Management is too important not to debate

What do hedge funds, the management of water, Leicester city region, Chinese banks, trade unions, global supply chains and epigenetics all have in common? They are all examples of the sort of research that informs the debates on management which is taking place at the University of Leicester School of Business.

Organisations have an enormous impact on all of us as employees, as customers and more generally as citizens. We are born in, educated in, work in, play in, are governed by, obtain goods and services from, receive medical treatment in and die in organisations. And these organisations are all managed to a greater or lesser degree.

We therefore need to debate management, business and organisations: they are too important in our everyday lives to be left unexamined. So whose objectives do they serve, why and how? Who benefits from what these organisations do or do not provide? Who does not?

Management and organisations have created many of the achievements of the modern world, but are also profoundly implicated in the pressing global problems facing us today: the persistence of war, violence, the degradation of the natural environment, racism, sexism, ageism, homophobia, unhealthy and unsafe work environments, work-life imbalance and the unequal global distribution of wealth, to name but a few.

Very little existing management research and consultancy deals directly with issues such as these. However, they are central to what we do at the School. Our academics and research students draw on a range of social science and humanities disciplines to provide as many different perspectives on these problems as possible. There are no easy solutions, and we need to gain insights from beyond the safe areas of the average business school.

Challenging the status quo

Our research attempts not only to understand and to explain the world from a Debate Books Onevariety of different vantage points but also to contribute to informed choices about how the world could be changed for the better. We want to challenge common assumptions about the techniques and goals of organising, managing, accounting, finance and marketing in a globalising world. The renowned sociologist Howard Becker has argued that good social science refuses to accept taken-for-granted, established ways of doing things. We agree. Good research should question the status quo and is therefore often radical in its conclusions.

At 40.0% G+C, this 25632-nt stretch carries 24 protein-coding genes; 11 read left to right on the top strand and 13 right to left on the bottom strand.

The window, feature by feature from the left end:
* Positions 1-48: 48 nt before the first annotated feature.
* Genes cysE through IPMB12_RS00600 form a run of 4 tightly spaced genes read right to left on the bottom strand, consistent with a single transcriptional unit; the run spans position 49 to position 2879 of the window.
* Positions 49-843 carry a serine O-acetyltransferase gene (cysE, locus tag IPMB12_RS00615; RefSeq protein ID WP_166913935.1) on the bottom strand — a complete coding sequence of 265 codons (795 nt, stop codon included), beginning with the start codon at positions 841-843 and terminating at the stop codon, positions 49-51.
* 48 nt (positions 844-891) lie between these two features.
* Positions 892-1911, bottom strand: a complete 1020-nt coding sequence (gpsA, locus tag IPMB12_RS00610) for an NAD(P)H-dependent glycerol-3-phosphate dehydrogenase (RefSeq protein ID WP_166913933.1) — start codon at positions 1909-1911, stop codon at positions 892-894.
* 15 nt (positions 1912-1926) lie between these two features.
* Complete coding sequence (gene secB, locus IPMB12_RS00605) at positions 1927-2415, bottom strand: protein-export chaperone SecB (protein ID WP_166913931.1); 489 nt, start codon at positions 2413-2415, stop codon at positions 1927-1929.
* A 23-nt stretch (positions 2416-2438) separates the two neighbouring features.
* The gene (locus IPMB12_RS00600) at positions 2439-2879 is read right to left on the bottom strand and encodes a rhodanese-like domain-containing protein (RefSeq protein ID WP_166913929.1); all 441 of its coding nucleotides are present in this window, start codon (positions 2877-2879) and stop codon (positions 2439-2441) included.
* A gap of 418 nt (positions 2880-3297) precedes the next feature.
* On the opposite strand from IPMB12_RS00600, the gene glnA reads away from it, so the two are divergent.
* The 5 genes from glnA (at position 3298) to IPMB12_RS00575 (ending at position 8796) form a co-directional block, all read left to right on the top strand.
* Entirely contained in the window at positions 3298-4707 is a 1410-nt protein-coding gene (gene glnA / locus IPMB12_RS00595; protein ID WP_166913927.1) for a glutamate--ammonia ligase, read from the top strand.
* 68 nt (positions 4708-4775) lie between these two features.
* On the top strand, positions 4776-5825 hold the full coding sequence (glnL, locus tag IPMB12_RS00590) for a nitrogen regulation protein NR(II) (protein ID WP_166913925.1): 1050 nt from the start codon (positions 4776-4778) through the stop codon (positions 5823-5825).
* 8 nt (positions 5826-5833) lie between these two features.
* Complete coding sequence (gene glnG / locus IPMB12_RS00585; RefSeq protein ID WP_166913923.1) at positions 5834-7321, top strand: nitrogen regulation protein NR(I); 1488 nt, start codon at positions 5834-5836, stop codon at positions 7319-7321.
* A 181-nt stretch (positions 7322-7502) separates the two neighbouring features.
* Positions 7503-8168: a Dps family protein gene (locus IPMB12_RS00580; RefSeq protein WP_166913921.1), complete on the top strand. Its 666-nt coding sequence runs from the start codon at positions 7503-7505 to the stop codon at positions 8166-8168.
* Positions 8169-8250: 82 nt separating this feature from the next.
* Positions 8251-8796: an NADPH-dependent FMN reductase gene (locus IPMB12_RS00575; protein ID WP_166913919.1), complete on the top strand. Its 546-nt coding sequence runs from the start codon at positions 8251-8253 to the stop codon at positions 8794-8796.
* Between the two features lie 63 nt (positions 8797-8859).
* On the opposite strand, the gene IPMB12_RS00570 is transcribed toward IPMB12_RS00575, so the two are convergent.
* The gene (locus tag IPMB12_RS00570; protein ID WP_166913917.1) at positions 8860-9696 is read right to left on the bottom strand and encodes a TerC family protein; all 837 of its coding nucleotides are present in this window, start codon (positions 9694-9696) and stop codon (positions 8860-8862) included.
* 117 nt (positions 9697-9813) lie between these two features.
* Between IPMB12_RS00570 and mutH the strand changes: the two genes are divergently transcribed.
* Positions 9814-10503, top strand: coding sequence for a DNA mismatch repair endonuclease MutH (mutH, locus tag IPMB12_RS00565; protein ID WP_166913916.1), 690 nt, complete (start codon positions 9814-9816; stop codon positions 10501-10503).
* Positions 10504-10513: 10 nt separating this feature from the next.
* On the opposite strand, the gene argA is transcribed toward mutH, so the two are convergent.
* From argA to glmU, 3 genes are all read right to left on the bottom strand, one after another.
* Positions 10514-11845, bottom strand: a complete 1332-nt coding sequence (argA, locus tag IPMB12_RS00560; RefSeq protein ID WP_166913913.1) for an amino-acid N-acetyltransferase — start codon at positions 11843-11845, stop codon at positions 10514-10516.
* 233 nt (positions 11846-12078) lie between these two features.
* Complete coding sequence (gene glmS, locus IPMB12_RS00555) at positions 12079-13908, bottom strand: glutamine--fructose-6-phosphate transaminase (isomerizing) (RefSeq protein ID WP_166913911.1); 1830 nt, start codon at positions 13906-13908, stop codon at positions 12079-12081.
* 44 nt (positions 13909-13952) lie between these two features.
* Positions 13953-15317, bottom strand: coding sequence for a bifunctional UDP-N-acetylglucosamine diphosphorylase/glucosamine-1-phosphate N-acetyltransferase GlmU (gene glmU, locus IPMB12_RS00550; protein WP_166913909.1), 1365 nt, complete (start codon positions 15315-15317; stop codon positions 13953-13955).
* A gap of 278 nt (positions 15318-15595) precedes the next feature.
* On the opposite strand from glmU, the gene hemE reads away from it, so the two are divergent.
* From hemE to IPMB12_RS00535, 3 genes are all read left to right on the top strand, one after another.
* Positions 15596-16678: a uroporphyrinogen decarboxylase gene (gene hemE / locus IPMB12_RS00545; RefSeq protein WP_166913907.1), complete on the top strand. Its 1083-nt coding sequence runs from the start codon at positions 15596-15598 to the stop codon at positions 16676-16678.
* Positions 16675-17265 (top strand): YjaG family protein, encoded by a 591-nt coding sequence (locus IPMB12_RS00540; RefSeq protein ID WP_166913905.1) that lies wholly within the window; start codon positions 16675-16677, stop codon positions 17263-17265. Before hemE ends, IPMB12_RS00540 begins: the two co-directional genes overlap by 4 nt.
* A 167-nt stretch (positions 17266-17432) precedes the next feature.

We do not believe that good social science is always detached, objective and quantitative in its approach. Nor do we think it should routinely borrow from the natural sciences in its investigations. Instead we favour the use of a wide range of methods in attempting to understand and unpick management and organisations. This is why we house the largest body of heterodox researchers across the core disciplines of accounting and finance, marketing and organisation studies in the world.

Further, our diverse faculty actively seek out and work with non-western and non-capitalist ideas on and examples of how humans can organise and manage themselves; from sub-Saharan Africa, from the Gulf, from East Asia, from the Indian subcontinent and from pre- and post-colonial positions in particular. We are particularly interested in alternative organisations such as co-operatives, communes, credit unions, micro-finance providers, Local Exchange and Trading Schemes, the Fair Trade movement and so on. What might these ideas and these alternatives offer us that more conventional and familiar arrangements do not? Can we afford not to debate alternatives when we face such huge crises?

To illustrate some of our research and consultancy activities, consider our series of vignettes detailing recent and current projects. We hope they whet your appetite for the research work that we do here in the School, not least because all of these activities feed through into and actively inform our teaching and supervision at undergraduate, master’s and doctoral level. We look forward to having you join our debates!

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